The Hopi people settled on the high mesas both for protection against raiding tribes , and irrigation in these areas. The Hopi are caretakers of the land that they inherited from their ancestors. On December 16, , President Chester A. Arthur passed an executive order creating a reservation for the Hopi. It was smaller than the surrounding land that was annexed by the Navajo reservation , which is the largest in the country. On October 24, , the Hopi people ratified a Constitution.
That Constitution created a unicameral government where all powers are vested in a Tribal Council. While there is an executive branch tribal chairman and vice chairman and judicial branch, their powers are limited under the Hopi Constitution. The traditional powers and authority of the Hopi Villages were preserved in the Constitution. Today, the Hopi Reservation is entirely surrounded by the much larger Navajo Reservation. The partition of this area, commonly known as Big Mountain , by Acts of Congress in and , has also resulted in long-term controversy.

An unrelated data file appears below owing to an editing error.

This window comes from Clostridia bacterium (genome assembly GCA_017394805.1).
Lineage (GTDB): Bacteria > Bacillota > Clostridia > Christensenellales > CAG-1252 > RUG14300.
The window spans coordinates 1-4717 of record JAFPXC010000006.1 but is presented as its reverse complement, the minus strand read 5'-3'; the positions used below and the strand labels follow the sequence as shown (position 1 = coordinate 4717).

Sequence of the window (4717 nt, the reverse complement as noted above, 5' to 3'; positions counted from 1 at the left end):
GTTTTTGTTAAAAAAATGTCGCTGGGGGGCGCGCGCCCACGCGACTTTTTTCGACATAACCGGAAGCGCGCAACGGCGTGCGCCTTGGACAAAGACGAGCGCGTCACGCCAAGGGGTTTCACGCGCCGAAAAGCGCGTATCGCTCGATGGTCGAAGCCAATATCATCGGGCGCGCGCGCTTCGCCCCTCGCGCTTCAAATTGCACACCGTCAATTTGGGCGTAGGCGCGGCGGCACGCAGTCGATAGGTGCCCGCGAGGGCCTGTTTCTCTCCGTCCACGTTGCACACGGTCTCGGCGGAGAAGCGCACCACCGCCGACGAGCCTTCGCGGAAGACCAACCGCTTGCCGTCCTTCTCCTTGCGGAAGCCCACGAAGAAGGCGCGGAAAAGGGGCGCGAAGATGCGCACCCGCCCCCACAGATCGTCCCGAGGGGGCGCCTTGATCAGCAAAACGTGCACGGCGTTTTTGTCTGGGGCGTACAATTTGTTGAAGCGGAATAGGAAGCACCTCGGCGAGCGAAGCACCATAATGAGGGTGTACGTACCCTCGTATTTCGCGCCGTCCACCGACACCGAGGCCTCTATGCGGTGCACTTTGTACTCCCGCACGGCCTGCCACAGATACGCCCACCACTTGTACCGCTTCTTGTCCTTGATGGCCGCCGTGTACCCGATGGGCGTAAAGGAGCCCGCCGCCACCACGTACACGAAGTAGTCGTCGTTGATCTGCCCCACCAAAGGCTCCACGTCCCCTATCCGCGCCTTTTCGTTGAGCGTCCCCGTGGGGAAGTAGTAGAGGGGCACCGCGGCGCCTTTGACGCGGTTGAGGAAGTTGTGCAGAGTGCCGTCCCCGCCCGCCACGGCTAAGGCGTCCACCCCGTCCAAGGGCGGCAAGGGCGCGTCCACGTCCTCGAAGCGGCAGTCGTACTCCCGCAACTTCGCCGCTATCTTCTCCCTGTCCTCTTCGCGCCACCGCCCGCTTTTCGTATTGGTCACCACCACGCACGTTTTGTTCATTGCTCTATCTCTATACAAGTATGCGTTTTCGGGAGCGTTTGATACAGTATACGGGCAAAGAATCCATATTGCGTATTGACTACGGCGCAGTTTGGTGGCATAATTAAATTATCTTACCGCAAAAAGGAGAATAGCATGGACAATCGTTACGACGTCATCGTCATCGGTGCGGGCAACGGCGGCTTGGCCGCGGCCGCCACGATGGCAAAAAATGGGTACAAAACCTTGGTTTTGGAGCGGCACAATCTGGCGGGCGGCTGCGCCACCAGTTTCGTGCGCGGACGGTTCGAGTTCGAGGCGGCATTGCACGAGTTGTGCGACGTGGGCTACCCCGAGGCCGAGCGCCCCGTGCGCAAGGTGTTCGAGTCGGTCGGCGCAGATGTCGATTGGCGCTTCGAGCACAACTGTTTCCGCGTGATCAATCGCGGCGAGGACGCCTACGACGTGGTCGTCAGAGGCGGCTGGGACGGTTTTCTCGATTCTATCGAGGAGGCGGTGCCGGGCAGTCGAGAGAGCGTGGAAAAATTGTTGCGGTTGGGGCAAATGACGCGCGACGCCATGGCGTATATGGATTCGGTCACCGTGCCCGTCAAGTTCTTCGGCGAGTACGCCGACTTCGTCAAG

Old Oraibi is one of four original Hopi villages, and one of the oldest continuously inhabited villages within the territory of the United States. In the s the village was recorded as having 1,—3, residents.
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The first recorded European contact with the Hopi was by the Spanish in A. D While at the Zuni villages, he learned of the Hopi tribe. Coronado dispatched Pedro de Tovar and other members of their party to find the Hopi villages. They noted that there were about 16, Hopi and Zuni people. They warmly entertained Cardenas and his men and directed him on his journey. He noted that there were five Hopi villages and around 12, Hopi people.